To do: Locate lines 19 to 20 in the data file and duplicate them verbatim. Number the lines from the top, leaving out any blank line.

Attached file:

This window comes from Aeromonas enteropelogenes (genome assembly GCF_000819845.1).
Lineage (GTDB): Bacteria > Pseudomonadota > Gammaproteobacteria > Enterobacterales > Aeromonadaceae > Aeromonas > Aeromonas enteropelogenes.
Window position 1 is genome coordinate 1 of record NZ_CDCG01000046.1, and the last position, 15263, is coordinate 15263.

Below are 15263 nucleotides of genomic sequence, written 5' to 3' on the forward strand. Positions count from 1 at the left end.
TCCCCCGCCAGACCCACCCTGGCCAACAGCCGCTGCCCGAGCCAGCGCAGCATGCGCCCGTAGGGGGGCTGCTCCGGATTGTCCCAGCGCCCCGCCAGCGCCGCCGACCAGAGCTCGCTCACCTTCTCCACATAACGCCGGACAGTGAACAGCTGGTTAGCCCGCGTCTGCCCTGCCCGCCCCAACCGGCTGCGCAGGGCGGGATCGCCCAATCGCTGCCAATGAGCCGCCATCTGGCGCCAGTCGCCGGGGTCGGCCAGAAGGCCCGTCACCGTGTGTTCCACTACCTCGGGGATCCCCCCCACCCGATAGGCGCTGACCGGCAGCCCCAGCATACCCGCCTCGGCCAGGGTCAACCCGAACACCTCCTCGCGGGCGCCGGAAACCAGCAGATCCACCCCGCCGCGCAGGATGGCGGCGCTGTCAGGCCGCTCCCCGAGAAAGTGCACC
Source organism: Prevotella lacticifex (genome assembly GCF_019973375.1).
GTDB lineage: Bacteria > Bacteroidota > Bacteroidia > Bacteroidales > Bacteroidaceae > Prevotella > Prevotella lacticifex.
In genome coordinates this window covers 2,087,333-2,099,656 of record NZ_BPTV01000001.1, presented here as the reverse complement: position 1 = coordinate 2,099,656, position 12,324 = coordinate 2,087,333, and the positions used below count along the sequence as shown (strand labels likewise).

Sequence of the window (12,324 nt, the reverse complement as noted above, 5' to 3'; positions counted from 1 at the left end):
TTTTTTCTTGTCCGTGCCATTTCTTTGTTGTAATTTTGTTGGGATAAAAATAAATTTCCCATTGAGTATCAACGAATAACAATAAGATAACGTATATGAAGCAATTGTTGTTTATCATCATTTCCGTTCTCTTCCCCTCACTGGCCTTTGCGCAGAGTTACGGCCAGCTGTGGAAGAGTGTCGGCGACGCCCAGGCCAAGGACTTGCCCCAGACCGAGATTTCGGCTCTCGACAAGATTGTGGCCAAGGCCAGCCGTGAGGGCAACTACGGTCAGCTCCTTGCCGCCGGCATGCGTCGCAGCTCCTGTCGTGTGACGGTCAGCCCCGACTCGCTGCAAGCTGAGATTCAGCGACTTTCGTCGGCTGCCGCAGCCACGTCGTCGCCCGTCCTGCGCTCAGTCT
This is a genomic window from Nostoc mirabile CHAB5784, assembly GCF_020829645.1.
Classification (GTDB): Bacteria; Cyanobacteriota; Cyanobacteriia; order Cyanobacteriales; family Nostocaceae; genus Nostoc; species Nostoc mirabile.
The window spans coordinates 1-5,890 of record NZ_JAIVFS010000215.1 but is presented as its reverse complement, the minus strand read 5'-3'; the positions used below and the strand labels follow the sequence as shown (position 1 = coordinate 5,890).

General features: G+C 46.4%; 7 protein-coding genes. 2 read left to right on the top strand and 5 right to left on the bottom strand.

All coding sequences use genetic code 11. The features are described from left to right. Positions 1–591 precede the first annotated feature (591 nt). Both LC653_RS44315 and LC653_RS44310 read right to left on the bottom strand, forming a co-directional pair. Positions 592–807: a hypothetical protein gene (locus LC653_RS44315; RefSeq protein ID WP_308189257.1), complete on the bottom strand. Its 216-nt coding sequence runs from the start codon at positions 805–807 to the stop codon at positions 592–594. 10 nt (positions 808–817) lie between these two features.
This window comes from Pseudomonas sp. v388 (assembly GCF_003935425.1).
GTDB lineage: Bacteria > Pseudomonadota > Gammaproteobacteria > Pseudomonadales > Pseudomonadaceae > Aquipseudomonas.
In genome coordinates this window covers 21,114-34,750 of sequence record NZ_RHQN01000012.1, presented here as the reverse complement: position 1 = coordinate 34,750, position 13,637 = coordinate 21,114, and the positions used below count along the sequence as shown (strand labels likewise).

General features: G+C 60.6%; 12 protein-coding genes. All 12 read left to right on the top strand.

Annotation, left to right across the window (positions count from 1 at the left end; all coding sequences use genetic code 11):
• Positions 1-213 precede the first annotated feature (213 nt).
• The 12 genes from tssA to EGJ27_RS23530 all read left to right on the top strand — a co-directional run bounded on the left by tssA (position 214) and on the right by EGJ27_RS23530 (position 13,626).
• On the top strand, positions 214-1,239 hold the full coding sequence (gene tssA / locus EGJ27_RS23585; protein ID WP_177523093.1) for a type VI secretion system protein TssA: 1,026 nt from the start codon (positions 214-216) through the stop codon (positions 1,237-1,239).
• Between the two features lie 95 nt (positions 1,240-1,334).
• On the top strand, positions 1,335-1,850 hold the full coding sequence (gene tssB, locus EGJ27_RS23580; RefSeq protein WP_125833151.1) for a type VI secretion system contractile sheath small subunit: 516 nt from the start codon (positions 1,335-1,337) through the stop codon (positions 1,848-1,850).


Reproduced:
General features: G+C 60.6%; 12 protein-coding genes. All 12 read left to right on the top strand.

Annotation, left to right across the window (positions count from 1 at the left end; all coding sequences use genetic code 11):